Men’s Morals Are Malleable
Considering the purchase of a used car, but unsure whether the seller — who assures you the car runs like a dream — is trustworthy? New research suggests an easy way to increase the odds you’ll get the product you’ve been promised:
Buy it from a woman.
When it comes to negotiating a deal, “Males more readily justify moral misconduct by minimizing its consequences or otherwise excusing it,” write Laura Kray of the University of California, Berkeley, and Michael Haselhuhn of the University of Wisconsin-Milwaukee. Their study finds “a robust pattern by which men are more pragmatic in their ethical reasoning at the bargaining table than women.”
“Men’s competitive behavior, more so than women’s, appears to be motivated by situational threats to their masculinity,” the researchers write in the Journal of Experimental Social Psychology. “When men feel like they have something to prove or defend against, they become more aggressive and competitive.”
In four experiments, the researchers attempt to pinpoint the psychological factors underpinning this ethical gender gap. The first featured 115 undergraduate business students (55 men, 60 women) who read a scenario from an ethics column published in The New York Times Magazine.
The person in the moral quandary in the column very much wants to buy a piece of property, tear down the house that currently occupies it, and build a new one. “The problem is that the elderly couple who have lived there for more than 40 years love the house and assume I will maintain it,” the correspondent tells the ethicist. “If I reveal my plan, they may refuse to sell me the house and land. Am I ethically bound to tell?”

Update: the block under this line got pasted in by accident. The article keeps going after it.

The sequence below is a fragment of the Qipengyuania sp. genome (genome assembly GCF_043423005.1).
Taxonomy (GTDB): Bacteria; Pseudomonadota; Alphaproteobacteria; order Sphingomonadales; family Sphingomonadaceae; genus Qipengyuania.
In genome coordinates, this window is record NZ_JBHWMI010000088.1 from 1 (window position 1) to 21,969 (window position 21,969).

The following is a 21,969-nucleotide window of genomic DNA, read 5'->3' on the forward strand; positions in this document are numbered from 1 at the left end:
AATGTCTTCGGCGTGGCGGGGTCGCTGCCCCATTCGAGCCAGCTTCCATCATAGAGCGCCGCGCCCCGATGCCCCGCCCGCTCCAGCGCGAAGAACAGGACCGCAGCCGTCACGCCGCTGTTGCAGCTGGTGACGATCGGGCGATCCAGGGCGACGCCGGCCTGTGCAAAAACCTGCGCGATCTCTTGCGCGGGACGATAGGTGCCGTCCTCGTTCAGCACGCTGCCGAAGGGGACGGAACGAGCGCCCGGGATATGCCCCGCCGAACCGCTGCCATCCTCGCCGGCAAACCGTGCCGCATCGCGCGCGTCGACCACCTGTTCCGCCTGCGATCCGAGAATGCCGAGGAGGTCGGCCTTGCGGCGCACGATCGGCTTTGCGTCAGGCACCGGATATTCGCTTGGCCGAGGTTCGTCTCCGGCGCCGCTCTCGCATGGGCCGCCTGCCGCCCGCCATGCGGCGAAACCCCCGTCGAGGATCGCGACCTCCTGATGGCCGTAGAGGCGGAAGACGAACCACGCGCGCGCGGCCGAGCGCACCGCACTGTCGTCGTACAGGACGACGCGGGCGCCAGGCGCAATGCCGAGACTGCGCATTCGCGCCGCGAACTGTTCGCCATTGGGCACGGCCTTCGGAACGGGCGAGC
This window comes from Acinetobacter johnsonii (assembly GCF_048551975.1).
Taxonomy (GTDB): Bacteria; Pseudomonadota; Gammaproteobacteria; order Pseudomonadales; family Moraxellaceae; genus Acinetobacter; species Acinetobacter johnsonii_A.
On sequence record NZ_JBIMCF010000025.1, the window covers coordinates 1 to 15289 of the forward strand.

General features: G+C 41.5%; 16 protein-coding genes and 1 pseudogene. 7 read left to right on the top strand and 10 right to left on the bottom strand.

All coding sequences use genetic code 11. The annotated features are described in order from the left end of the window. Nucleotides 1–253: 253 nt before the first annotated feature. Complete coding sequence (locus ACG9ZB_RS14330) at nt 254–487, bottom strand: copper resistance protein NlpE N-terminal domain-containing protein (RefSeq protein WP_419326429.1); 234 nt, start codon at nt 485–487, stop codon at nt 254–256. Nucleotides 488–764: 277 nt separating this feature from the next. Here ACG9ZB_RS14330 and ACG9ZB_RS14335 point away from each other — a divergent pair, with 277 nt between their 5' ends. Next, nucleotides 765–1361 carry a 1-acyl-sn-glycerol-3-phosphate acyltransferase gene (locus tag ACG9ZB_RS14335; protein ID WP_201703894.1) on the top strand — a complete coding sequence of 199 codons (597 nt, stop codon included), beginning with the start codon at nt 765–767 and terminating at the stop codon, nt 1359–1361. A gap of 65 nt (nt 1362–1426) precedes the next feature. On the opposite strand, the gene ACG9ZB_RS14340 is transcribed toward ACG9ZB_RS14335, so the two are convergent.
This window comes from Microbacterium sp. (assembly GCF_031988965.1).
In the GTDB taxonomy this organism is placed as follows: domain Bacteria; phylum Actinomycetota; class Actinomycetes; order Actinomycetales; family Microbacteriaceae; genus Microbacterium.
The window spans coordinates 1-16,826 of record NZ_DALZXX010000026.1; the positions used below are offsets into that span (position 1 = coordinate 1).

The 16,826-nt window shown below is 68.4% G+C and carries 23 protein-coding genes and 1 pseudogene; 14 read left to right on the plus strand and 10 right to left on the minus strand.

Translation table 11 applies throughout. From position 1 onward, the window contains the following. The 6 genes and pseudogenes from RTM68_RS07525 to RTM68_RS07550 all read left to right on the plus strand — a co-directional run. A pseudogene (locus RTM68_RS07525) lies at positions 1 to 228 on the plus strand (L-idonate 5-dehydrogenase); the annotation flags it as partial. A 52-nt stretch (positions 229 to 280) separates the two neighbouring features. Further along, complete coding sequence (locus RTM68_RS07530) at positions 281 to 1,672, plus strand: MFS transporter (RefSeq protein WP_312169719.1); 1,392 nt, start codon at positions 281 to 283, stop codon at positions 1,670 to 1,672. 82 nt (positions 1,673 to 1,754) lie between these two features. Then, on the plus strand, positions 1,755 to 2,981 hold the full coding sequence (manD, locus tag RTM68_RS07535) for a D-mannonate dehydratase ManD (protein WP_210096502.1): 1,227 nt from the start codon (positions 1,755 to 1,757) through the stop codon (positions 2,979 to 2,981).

Participants rated the degree to which they felt the prospective buyer was morally obligated to tell the sellers what he or she intended to do with the house. They then completed a “masculinity implications” scale, in which they expressed their agreement or disagreement with such statements as, “Negotiations are part of a man’s world” and “Negotiators require masculine strength to prevail.”
Overall, men were more comfortable with the buyer concealing his intention to the sellers. Tellingly, “Males’ sensitivity to the masculinity implications of negotiations lowered their ethical standards,” Kray and Haselhuhn write.
This sensitivity to avoid being a wimp also encouraged egocentric thinking. In a subsequent experiment, men, but not women, found they could more easily morally justify falsifying the existence of a competing offer if they did the falsifying than if someone else did. That’s about as pure a measure of situational morality — a.k.a. hypocrisy — as one can imagine.
In another experiment, the researchers looked at “ethically questionable negotiating tactics,” such as making false promises or misrepresenting relevant information. They found that men, but not women, “demonstrated a consistent pragmatism to their ethical reasoning,” by saying they were willing to cut ethical corners when it was in their interest to do so.
Feeling pressure to prove themselves in such give-and-take settings, “men, but not women, become more lenient in their ethical standards,” the researchers conclude.
It is worth reiterating that the participants in these experiments were business students. Previous studies have suggested business majors have higher levels of self-interest and lower ethical standards than their peers; it’s not certain such a decisive gender divide would be found in the population as a whole. Then again, business students generally go into, well, business, making them the people we tend to negotiate with. So if you’re in the market for a pre-owned Prius, a good place to start might be Mary’s Motors.